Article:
For years, church was a sanctuary from oppression and prejudices outside
AME church understands power of social change, experts say
If the killings had happened anywhere else they still would have been horrendous. The shock, outrage and fear would not be diminished.
But coming as they did inside Emanuel African Methodist Episcopal Church, the gunshots are echoing through black communities in a particularly painful way. The soaring, historic structure in Charleston, South Carolina, is not just a building. It’s not even just a place of worship. Emanuel is at the very heart of African-American history, and for many people it is holy ground in every way.
“The black church has always been our freedom house,” said Alton Pollard, dean at the Howard University School of Divinity in Washington, D.C.
Emanuel has sent a message for generations of black citizens marginalized in the halls of politics, business, education, and even other churches, Pollard said.
“You will come there without recrimination made against you. So no matter the disparages of the larger social order, you come here and you can learn how to be as fully human as you are.”
That legacy has been hard won. Located less than a mile from Charleston’s historic slave market and established in 1816 – deep in America’s slaving past – Emanuel served from the start as a center for disenfranchised, struggling people.
One of the church founders was a slave who’d bought his own freedom, Denmark Vesey. He tried to organize what would have been the biggest slave rebellion in American history. But the plan was discovered, angry whites burned the church, and arrested more than 300 of the alleged plotters, executing 35 of them, including Vesey.
Later, runaway slaves were secretly helped on their perilous journeys to the north by people tied to Emanuel. And when the Rev. Martin Luther King Jr. rose to lead the civil rights, he stood in Emanuel’s pulpit to invite others to join the movement.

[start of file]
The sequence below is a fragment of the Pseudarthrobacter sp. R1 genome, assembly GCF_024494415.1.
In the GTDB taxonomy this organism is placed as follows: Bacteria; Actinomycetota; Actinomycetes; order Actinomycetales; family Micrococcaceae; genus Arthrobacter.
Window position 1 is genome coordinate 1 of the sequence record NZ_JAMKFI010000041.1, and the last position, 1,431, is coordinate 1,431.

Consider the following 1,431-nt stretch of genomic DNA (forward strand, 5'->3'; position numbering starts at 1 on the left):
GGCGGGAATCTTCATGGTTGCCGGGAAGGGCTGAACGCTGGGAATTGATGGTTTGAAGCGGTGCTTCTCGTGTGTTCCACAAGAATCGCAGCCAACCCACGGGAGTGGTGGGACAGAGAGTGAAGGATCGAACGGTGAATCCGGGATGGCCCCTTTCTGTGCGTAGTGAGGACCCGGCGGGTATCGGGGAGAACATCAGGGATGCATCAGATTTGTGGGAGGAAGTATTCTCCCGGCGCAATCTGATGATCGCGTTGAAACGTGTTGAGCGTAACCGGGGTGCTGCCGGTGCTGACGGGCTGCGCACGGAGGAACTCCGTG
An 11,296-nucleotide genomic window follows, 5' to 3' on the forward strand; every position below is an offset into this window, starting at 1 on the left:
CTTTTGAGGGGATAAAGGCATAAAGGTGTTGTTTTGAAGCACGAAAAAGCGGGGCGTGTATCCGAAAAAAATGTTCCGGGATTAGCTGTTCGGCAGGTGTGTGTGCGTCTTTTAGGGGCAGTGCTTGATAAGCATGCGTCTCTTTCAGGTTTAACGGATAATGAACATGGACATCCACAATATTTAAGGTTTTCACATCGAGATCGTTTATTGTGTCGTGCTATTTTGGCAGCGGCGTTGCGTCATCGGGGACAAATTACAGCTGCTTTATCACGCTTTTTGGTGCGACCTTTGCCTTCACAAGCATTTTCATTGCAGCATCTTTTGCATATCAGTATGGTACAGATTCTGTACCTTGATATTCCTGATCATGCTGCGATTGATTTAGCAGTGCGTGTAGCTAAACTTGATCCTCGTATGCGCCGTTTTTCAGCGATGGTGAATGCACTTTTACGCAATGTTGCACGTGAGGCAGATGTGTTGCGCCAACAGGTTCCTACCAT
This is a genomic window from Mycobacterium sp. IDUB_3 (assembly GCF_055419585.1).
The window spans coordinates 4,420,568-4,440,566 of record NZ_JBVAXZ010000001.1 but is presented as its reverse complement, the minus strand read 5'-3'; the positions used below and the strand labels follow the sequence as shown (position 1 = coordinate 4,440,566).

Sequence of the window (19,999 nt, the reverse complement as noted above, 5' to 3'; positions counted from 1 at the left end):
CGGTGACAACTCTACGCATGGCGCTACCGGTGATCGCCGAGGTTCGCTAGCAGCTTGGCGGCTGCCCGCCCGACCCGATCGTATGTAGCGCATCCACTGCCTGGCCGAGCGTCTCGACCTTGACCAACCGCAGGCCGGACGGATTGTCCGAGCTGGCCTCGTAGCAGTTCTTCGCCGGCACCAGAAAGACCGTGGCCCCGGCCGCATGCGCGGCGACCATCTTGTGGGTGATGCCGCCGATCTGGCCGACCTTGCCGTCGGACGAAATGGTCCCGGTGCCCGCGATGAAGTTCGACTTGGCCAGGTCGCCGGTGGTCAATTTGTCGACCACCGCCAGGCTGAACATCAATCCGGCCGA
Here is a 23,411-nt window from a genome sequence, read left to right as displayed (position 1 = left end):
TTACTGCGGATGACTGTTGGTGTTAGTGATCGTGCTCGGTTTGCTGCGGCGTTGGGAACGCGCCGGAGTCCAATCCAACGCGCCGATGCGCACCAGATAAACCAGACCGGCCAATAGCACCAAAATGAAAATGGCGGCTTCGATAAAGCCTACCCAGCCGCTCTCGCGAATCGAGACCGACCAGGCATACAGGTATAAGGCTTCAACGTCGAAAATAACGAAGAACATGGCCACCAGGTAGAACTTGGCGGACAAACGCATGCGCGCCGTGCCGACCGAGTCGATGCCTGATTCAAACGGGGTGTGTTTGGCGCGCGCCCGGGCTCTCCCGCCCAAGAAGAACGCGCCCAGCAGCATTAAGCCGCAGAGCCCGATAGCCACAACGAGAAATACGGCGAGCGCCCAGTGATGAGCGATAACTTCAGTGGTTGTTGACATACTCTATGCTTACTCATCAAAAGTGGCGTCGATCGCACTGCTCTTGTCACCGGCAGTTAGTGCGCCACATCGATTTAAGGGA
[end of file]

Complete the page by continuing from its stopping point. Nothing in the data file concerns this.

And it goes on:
Through it all, as the oldest AME church in the south, Emanuel stood as a beacon to those who would stand up for black rights in a white-dominated world.
“People like Harriet Tubman, Frederick Douglass and Rosa Parks,” said historian Douglas Brinkley from Rice University. “The AME church is always about human rights and civil rights. The AME church really tries to organize people for social change within our political structure.”
As the only institution that many generations of black people were allowed to rally around, the church in many places served myriad functions.
“It was the lyceum,” Pollard said, “where you came to learn dramatic arts, where you learned public speaking, where you became a prolific debater and thinker. It was the gymnasium where you got your athletics and all your recreational opportunities. It was the place where you could learn to not only be a good civil servant but you could be a leader in the church.”
Maybe that’s what led President Barack Obama to look uncharacteristically downcast as he said, “There is something particularly heartbreaking about death happening in a place (where) we seek solace, we seek peace.”
The legacy of Emanuel is so strong and so well known, Gov. Nikki Haley said through tears, “The heart and soul of South Carolina is broken.”
To be sure, in the long fight for equality, plenty of black churches have been burned, bombed, and desecrated time and again. But this? “There’s been nothing quite this grim (in years) where you have someone lurking in a church and massacring people because they’re black,” said Brinkley.
By all accounts, Emanuel will bounce back. It always has. But at least for now, for a few moments, there are tears once again in sanctuary that has already wept a great many.